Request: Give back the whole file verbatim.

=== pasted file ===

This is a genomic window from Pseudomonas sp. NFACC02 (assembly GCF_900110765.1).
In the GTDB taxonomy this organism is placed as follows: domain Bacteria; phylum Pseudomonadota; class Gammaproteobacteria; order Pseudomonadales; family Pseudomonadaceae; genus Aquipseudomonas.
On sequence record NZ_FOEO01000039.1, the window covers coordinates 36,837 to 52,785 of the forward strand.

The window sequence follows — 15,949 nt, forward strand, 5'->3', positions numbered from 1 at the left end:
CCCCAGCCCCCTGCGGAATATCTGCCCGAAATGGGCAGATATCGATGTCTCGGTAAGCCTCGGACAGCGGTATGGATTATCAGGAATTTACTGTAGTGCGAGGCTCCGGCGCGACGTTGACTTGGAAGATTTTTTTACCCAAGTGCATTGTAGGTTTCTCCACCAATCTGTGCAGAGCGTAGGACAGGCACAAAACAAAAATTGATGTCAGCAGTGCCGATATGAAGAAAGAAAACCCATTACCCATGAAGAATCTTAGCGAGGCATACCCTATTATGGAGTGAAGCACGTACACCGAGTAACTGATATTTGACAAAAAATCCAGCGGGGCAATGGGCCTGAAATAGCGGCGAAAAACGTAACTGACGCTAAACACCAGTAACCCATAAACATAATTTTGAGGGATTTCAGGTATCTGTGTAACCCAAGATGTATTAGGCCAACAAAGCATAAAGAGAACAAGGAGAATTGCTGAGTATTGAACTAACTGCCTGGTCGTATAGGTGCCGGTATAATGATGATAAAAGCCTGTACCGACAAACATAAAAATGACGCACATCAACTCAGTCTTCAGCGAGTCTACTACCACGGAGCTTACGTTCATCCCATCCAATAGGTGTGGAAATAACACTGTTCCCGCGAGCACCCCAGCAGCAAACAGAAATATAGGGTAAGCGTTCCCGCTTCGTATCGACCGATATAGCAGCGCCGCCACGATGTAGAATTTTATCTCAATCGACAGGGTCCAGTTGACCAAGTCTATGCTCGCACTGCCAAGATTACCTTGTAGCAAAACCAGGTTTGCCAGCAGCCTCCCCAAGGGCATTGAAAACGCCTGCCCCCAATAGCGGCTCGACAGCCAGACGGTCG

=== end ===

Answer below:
This is a genomic window from Pseudomonas sp. NFACC02 (assembly GCF_900110765.1).
In the GTDB taxonomy this organism is placed as follows: domain Bacteria; phylum Pseudomonadota; class Gammaproteobacteria; order Pseudomonadales; family Pseudomonadaceae; genus Aquipseudomonas.
On sequence record NZ_FOEO01000039.1, the window covers coordinates 36,837 to 52,785 of the forward strand.

The window sequence follows — 15,949 nt, forward strand, 5'->3', positions numbered from 1 at the left end:
CCCCAGCCCCCTGCGGAATATCTGCCCGAAATGGGCAGATATCGATGTCTCGGTAAGCCTCGGACAGCGGTATGGATTATCAGGAATTTACTGTAGTGCGAGGCTCCGGCGCGACGTTGACTTGGAAGATTTTTTTACCCAAGTGCATTGTAGGTTTCTCCACCAATCTGTGCAGAGCGTAGGACAGGCACAAAACAAAAATTGATGTCAGCAGTGCCGATATGAAGAAAGAAAACCCATTACCCATGAAGAATCTTAGCGAGGCATACCCTATTATGGAGTGAAGCACGTACACCGAGTAACTGATATTTGACAAAAAATCCAGCGGGGCAATGGGCCTGAAATAGCGGCGAAAAACGTAACTGACGCTAAACACCAGTAACCCATAAACATAATTTTGAGGGATTTCAGGTATCTGTGTAACCCAAGATGTATTAGGCCAACAAAGCATAAAGAGAACAAGGAGAATTGCTGAGTATTGAACTAACTGCCTGGTCGTATAGGTGCCGGTATAATGATGATAAAAGCCTGTACCGACAAACATAAAAATGACGCACATCAACTCAGTCTTCAGCGAGTCTACTACCACGGAGCTTACGTTCATCCCATCCAATAGGTGTGGAAATAACACTGTTCCCGCGAGCACCCCAGCAGCAAACAGAAATATAGGGTAAGCGTTCCCGCTTCGTATCGACCGATATAGCAGCGCCGCCACGATGTAGAATTTTATCTCAATCGACAGGGTCCAGTTGACCAAGTCTATGCTCGCACTGCCAAGATTACCTTGTAGCAAAACCAGGTTTGCCAGCAGCCTCCCCAAGGGCATTGAAAACGCCTGCCCCCAATAGCGGCTCGACAGCCAGACGGTCG